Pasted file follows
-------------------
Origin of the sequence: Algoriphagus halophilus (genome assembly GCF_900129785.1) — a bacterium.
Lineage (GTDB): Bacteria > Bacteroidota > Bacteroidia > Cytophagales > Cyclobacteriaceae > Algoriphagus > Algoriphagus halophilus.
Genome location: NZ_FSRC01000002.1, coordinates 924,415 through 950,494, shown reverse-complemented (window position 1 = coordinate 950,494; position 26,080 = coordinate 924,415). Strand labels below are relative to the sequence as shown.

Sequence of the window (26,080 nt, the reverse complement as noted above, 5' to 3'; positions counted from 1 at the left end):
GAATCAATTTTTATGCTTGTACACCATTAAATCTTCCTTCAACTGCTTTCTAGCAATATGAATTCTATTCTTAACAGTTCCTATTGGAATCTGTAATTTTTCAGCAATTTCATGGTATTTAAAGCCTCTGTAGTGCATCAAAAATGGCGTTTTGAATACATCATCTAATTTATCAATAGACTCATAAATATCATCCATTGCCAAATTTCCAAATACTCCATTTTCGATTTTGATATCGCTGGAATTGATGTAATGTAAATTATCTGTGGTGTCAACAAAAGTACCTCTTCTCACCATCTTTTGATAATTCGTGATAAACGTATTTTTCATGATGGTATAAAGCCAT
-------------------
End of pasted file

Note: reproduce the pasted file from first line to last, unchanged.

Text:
Origin of the sequence: Algoriphagus halophilus (genome assembly GCF_900129785.1) — a bacterium.
Lineage (GTDB): Bacteria > Bacteroidota > Bacteroidia > Cytophagales > Cyclobacteriaceae > Algoriphagus > Algoriphagus halophilus.
Genome location: NZ_FSRC01000002.1, coordinates 924,415 through 950,494, shown reverse-complemented (window position 1 = coordinate 950,494; position 26,080 = coordinate 924,415). Strand labels below are relative to the sequence as shown.

Sequence of the window (26,080 nt, the reverse complement as noted above, 5' to 3'; positions counted from 1 at the left end):
GAATCAATTTTTATGCTTGTACACCATTAAATCTTCCTTCAACTGCTTTCTAGCAATATGAATTCTATTCTTAACAGTTCCTATTGGAATCTGTAATTTTTCAGCAATTTCATGGTATTTAAAGCCTCTGTAGTGCATCAAAAATGGCGTTTTGAATACATCATCTAATTTATCAATAGACTCATAAATATCATCCATTGCCAAATTTCCAAATACTCCATTTTCGATTTTGATATCGCTGGAATTGATGTAATGTAAATTATCTGTGGTGTCAACAAAAGTACCTCTTCTCACCATCTTTTGATAATTCGTGATAAACGTATTTTTCATGATGGTATAAAGCCAT